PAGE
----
Hello to you mum, thank you for your uptades.At Nairobi all is well still pulling up my socks in all matters concerning my life. Thank you mum for your concern, i really know that my success is your success too. plz tell my brother that i have got and appreciated his regards.
My son is a teacher. That is not the course on which he started out, his degree is in marketing. His first gig was to volunteer at an embryo of a high school in a village not far from Kitui in Kenya. He was there for three months and taught business, English, physics and he invented a PE class to help the kids get their blood flowing between all that book work. At 22, with no experience, he was the only teacher who had a university degree.
The note above is from a young man who was a student at that school. Life in Africa has many challenges and Alex’s story illustrates a few of them. James was not Alex’s teacher, but they were friends. He noticed that Alex was not in school for a while and discovered that he was ill with Malaria. It did not just affect his attendance, and performance in school. Since Alex was working to pay his way through school he was subsequently sent home because he could not pay his tuition. James scabbed together a scholarship from his own funds and asked me to sponsor Alex’s last year in high school. This allowed him to finish school. Although he is a bright young man who worked hard, his marks were not high enough for college. But he now has a job. He sends money home to his mother and helps pay his younger brother’s way through school.
I am proud of both my sons: James for taking the initiative to help his friend, following the path of untold numbers of teachers around the world going above and beyond the classroom; and Alex for “pulling up his socks” in the face of a very challenging set of circumstances.
Digression about Malaria: Maybe I am exceptionally ignorant, but I didn’t realize until then about the high cost of malaria for people who have it and do not die. They are sick, often very sick, on and off for the rest of their lives. How many kids drop out of school from lost time and never get the somewhat better jobs available to those with an education? How many people who have the illness wind up losing pay for missed time or even their jobs? The lower standard of living means less nutrition which makes people less able to fight and recover from the bouts of malaria and other illnesses, These are not statistics I have seen and may not be even possible to measure, but they are real effects of the disease.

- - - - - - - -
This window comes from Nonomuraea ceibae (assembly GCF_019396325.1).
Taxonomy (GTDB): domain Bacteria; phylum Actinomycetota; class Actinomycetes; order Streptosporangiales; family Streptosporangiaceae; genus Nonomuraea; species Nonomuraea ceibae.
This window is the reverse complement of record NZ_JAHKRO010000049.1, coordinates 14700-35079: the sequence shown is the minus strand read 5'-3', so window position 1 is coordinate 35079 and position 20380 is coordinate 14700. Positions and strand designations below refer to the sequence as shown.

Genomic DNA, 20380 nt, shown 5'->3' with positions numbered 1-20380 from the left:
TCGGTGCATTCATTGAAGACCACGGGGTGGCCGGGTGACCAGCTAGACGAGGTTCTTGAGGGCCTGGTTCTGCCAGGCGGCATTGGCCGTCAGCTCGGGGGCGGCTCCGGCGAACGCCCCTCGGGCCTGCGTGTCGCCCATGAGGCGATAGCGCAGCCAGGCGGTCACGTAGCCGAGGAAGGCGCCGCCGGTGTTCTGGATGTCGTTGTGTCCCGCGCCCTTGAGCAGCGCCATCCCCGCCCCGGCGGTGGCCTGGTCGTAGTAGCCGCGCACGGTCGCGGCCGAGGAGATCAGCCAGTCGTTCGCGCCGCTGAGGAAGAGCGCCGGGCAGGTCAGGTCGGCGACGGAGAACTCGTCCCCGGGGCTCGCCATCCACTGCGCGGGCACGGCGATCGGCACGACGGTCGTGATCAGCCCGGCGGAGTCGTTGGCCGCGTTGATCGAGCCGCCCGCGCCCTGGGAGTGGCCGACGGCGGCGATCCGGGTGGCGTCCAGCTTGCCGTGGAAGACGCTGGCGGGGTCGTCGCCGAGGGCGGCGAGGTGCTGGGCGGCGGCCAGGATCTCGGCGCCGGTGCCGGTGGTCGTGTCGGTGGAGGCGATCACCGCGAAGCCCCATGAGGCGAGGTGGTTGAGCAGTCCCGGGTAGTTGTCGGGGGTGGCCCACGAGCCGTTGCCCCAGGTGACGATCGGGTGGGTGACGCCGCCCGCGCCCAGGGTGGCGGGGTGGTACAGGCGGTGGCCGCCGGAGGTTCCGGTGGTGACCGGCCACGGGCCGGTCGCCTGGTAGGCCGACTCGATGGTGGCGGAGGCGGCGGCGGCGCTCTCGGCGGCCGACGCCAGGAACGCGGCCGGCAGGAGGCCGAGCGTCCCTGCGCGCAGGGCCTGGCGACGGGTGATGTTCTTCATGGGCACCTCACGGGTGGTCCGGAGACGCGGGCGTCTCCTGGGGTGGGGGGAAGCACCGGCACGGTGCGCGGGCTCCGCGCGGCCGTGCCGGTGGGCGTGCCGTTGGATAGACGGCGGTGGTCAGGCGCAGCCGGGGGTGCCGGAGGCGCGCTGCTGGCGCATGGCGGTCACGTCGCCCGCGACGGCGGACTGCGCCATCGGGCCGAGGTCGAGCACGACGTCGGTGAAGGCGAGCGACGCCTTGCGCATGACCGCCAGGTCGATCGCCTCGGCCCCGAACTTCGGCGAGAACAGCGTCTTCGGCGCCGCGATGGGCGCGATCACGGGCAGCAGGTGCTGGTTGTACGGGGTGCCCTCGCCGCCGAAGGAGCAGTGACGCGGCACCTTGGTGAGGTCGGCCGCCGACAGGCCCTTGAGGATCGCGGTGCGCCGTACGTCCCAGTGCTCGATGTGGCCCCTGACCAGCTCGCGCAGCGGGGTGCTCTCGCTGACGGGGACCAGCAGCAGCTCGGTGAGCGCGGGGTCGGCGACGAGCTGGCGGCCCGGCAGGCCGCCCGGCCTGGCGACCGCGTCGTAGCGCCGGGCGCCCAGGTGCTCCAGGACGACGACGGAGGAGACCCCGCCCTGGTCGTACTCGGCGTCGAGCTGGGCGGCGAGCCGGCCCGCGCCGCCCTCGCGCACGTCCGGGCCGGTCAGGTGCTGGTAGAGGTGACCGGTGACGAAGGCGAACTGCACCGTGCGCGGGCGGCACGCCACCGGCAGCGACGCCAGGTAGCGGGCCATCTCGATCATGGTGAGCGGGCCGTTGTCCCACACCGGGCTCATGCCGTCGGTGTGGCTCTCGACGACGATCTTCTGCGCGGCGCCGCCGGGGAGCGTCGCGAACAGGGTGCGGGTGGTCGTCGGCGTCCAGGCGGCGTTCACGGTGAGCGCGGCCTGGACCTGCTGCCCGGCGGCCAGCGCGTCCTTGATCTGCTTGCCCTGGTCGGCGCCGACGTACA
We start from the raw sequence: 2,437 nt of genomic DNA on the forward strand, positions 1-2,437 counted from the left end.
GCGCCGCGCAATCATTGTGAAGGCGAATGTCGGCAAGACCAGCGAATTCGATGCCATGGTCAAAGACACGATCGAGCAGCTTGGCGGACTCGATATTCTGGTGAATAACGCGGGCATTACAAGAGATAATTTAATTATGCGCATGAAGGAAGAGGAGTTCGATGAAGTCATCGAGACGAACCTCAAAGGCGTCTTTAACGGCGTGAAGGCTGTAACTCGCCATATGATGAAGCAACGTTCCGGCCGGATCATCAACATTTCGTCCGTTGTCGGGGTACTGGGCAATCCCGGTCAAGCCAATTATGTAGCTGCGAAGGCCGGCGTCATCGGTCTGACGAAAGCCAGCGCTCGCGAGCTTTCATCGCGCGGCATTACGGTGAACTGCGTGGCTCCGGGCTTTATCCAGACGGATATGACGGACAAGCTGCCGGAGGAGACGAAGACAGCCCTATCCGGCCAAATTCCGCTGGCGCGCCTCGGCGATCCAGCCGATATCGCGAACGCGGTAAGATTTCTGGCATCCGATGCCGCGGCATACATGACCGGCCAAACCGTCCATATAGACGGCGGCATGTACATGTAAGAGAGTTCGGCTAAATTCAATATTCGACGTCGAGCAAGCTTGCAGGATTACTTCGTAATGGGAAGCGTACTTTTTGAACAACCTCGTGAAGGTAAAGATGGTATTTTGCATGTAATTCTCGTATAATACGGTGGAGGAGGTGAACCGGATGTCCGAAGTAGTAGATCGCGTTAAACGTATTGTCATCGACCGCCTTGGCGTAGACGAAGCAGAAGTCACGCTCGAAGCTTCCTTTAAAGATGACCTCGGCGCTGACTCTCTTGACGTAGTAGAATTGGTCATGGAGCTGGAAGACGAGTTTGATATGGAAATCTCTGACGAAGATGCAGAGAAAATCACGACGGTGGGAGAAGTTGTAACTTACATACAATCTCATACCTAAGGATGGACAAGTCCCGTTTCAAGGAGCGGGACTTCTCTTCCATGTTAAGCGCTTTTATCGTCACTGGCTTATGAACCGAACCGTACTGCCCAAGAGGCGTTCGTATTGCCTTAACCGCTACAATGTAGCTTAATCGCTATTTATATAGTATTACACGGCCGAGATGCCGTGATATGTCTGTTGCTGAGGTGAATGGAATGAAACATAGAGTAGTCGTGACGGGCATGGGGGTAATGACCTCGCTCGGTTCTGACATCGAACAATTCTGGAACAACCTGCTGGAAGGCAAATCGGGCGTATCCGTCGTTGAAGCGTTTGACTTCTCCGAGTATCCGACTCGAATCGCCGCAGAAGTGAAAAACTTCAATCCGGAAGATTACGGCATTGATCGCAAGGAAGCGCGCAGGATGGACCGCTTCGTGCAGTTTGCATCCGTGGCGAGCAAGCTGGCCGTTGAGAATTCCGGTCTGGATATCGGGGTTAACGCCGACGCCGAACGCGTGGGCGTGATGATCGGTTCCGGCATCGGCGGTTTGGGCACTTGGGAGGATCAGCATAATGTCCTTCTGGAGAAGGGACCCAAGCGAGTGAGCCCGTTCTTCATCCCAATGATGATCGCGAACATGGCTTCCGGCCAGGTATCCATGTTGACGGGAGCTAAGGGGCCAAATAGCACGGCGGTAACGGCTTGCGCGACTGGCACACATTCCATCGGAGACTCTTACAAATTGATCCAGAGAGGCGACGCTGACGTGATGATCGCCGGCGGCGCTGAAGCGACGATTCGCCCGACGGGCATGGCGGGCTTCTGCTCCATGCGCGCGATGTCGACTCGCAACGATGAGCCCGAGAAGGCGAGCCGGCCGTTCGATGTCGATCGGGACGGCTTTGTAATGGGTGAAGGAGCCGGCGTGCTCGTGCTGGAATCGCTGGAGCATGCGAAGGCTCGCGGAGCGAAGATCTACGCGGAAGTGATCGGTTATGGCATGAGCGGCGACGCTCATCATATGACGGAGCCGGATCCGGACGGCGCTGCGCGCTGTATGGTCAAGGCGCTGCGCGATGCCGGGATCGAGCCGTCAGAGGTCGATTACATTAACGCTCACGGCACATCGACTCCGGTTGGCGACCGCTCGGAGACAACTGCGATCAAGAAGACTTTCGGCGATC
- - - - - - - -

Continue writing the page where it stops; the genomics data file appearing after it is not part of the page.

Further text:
There are other teachers from that school I want to talk about. The school was chaotic and disorganized and had a corrupt headmaster provided by the government. These young teachers were often not paid on time and sometimes not at all. The headmaster did not provide the text books paid for by the government so these teachers often had to be creative to teach the students. They worked hard, provided as stable setting for the students as they could and held things together. None of them was over 25.
At the time James was there the school was in large measure held together by a young deputy headmaster, Mr. Elijah. Mr. Elijah had only a high school education at the time he was holding things together. He was about 20 years old and he dealt with everything from buying food to counseling pregnant teens. His enthusiasm and joy are infectious and probably why many of the students stayed in school. It is he in my Reward post.
Mr. Moses Kyando was a primary school teacher who came (he actually commuted by long distance running) from a village about 5 miles away. He could have worked for more money, and more reliable money at that at a location nearer his home but he came because he loved the students. He became deputy headmaster when Mr. Elijah went off to college.
Another dedicated teacher who held things together was Mrs. Munyoki. She did not have as flamboyant a personality as the two young men but she was always there. It was harder to get to know her as she had a young child and was not able to socialize with us after school hours.
The villagers eventually got together and ousted the corrupt headmaster and a new, very competent headmistress was brought in. Now the school has textbooks, floors in all the classrooms, a lab and, soon, a library. Things have really come together, but the school would not have lasted long enough to flourish without the dedication of those three young teachers.
Mr. Elijah graduated from Kenyatta University in December and Mr. Kyando is a student there now.
In response to The Daily Post’s writing prompt: “We Can Be Taught!.”